- For other uses, see Quenching (disambiguation).
Quenching refers to any process which decreases the fluorescence intensity of a given substance. A variety of processes can result in quenching, such as excited state reactions, energy transfer, complex-formation and collisional quenching. As a consequence, quenching is often heavily dependent on pressure and temperature. Molecular oxygen and the iodide ion are common chemical quenchers. Quenching poses a problem for non-instant spectroscopic methods, such as laser-induced fluorescence.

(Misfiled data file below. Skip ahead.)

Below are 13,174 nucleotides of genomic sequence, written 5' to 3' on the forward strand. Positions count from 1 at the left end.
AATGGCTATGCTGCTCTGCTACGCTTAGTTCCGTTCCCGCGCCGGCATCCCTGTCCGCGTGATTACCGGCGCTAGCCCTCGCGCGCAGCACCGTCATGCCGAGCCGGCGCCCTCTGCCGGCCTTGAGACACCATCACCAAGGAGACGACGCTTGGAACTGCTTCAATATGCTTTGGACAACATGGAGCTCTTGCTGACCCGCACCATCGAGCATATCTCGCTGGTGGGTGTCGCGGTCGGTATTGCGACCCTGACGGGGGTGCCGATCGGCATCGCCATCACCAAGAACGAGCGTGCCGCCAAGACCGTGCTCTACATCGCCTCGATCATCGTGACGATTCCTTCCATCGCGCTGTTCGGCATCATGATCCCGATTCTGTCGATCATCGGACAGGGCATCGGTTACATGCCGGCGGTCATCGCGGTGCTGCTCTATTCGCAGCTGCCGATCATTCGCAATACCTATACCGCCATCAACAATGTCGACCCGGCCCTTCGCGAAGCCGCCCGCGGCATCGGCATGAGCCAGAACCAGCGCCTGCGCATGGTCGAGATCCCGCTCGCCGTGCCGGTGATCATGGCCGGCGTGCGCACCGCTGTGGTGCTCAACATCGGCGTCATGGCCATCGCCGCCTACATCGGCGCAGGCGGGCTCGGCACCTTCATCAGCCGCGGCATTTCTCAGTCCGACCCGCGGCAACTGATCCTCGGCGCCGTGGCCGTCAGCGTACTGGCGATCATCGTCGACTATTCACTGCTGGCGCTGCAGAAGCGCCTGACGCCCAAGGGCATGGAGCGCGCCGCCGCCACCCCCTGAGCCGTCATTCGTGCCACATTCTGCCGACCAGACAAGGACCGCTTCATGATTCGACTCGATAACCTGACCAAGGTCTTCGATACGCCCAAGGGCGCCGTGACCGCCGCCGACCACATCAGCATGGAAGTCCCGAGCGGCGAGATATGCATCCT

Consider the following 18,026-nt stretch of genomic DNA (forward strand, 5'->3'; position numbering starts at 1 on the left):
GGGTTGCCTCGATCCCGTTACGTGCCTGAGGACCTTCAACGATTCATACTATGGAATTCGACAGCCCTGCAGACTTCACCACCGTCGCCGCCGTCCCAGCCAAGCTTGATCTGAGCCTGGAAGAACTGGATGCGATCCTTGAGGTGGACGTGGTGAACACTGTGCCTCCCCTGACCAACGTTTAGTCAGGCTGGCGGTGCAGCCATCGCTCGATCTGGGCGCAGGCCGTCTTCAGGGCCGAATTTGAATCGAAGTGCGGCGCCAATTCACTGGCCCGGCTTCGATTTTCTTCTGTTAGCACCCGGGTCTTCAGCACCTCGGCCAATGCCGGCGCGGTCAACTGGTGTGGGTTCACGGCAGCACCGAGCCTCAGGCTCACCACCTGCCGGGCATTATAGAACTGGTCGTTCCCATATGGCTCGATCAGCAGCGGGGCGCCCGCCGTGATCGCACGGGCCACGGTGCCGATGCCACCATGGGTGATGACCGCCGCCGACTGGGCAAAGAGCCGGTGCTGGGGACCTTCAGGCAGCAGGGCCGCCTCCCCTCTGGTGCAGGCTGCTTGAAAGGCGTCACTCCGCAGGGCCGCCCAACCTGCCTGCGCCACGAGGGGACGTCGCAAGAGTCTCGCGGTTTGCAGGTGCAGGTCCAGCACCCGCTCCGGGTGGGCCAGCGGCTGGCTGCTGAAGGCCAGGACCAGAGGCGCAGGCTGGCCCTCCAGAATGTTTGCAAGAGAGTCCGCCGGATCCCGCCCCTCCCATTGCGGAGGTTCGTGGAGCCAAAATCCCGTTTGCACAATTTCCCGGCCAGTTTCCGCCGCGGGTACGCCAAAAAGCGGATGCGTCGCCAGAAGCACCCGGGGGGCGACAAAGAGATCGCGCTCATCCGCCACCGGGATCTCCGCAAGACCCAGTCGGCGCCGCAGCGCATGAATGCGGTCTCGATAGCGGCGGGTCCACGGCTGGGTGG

Quenching is made use of in optode sensors; for instance the quenching effect of oxygen on certain rubidium complexes allows the measurement of oxygen saturation in solution. Quenching and dequenching upon interaction with a specific molecular biological target is the basis for activatable optical contrast agents for molecular imaging.
- Dark quencher, for use in molecular biology.
- Fluorescence resonance energy transfer, a phenomenon on which some quenching techniques rely